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|Category:||Travel guide citybooks|
|Tags:||aleš Šteger, annelies dotselaere, bucharest, ester naomi perquin, frank westerman, hasselt-genk, max urai, tbilisi|
Mon 08 May 2017
citybooks | Recommendations from the neighbours
A few times a year, the Flemish-Dutch House deBuren (“the neighbours”) sends a group of writers and a photographer to a city and gives them two weeks to look around and think. We put the stories and pictures they bring back with them on the citybooks website, which is now starting to bear a strong resemblance to a small city itself. For his internship at deBuren, Max Urai wrote a travel guide about that virtual city.
For this tour, I asked three colleagues of deBuren to recommend a story.
What 922 people liked
Xander Stroo, deBuren’s expert on Europe, picked 922 people liked this, a story about Tbilisi written by Frank Westerman. “During the 2010 Winter Olympic Games in Vancouver, the young Georgian tobogganist Nodar Koemaritasjvili took a turn at the speed just shy of 100 miles per hour, flew off the track and crashed into an iron pole. In Tbilisi, Frank Westerman looks for the story behind the tragic Georgian sports hero, but eventually writes a different kind of text to the one he’d planned to. It’s a compelling report in the characteristic style of Frank Westerman: the author makes you feel as if you’re together with him discovering what actually happened.”
‘I can’t help thinking about the You-Tube footage of Nodar’s funeral, about his mother-in-black, whose name is Dodo. About the open coffin. The father, pale as a ghost. The little church between the snowy summits of the Trans-Caucasus. Not the parents, I’ve firmly resolved: I don’t want to approach Nodar’s parents for my story. Even though they have talked to the press before, I didn’t come to Georgia to exploit their sorrow over their lost son. But now I’m in contact with his uncle. Is that any less callous?’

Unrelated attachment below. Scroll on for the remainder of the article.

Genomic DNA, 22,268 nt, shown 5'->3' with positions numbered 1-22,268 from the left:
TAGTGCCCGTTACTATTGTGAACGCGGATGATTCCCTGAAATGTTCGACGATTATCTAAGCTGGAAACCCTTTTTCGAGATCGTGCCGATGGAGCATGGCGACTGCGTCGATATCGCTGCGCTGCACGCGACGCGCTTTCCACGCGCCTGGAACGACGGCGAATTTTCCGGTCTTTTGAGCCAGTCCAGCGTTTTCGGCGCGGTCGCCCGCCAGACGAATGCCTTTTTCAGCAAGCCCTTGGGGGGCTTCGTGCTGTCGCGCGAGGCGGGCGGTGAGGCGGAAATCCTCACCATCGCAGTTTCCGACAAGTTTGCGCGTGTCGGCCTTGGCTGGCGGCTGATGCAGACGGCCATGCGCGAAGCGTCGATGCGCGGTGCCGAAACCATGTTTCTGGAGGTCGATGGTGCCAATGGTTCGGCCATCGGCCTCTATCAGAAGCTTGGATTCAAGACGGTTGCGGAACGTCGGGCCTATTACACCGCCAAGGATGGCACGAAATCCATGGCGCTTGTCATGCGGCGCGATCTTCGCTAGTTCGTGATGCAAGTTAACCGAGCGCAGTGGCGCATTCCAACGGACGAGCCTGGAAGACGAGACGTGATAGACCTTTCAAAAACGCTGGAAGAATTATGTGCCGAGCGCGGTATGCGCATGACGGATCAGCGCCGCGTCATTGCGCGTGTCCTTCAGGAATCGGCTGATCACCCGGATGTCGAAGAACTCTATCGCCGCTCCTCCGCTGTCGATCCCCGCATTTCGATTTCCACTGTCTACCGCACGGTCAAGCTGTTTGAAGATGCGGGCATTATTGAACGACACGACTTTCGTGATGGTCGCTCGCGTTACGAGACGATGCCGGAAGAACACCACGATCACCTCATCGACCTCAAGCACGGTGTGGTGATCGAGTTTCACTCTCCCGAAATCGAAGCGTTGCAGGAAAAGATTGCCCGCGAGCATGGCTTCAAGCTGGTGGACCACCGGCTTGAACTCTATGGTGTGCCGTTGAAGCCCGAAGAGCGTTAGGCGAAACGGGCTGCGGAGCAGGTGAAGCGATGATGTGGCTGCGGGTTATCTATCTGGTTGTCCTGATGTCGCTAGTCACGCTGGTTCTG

© Athos Burez (citybook Hasselt-Genk)
Marianne Hommersom picks 'Departing trains'
Marianne Hommersom, responsible for the production and communications sides of citybooks, recommends Departing Trains by Aleš Steger, a story about Hasselt.
‘The train comes to a standstill. Have we arrived yet? Is this Hasselt? Or is this only the absence of Hasselt, the name that screams hazelnuts or the timidity of rabbits to my ear, un-attuned to Flemish. Another station, which is pure absence. It reminds me of the posters seen at the airport that read: YOU ARE ALMOST IN BRUGES. YOU ARE ALMOST IN ANTWERP. YOU ARE ALMOST IN GHENT. Nearly there, almost. What of my destination?’
Willem Bongers-Dek on the small Paris of Eastern Europe
Our last recommendation is Bucharest - A One-Person Travel Pack by Ester Naomi Perquin, suggested by Willem Bongers-Dek, the coordinator of citybooks. “Bucharest, the small Paris of Eastern Europe, is a fascinating city where you’re greeted by the Belle Époque, former communism and contemporary hypercapitalism. Traffic’s aggressive there, the ice-cold țuică and palinca are delicious and in the best restaurants you can listen to the nineties’ house music and watch today’s football matches. Ester Naomi Perquin’s citybook is one of my favourite stories about this multifaceted city: a one-person travel pack in which beautiful and sad suspicions, extraordinary encounters and capricious fairy tales whizz by in turns.”
‘In one of the side compartments you’ve stuffed the razor-sharp pocketknife that you can’t put in your hand luggage. A Smith and Wesson that you can open with one hand. You were given it by someone who said it was a handy knife ‘for filleting fish, for example’. You’ve never filleted a fish in your life (these days people can grow old without ever filleting a fish, picking fruit, digging holes, sawing a plank or slaughtering a cow), but despite your pacifist disposition the knife is a nice thing to have. Apart from that you never know where you might come across a fish. It could be anywhere. It could be a Romanian fish.’
With this we have come to the end of this tour. Thank you for reading and don’t forget the guide.
Translated from Dutch by Annelies Dotselaere, who did an internship at deBuren as part of her Master in Translation at the KU Leuven Campus Brussels.
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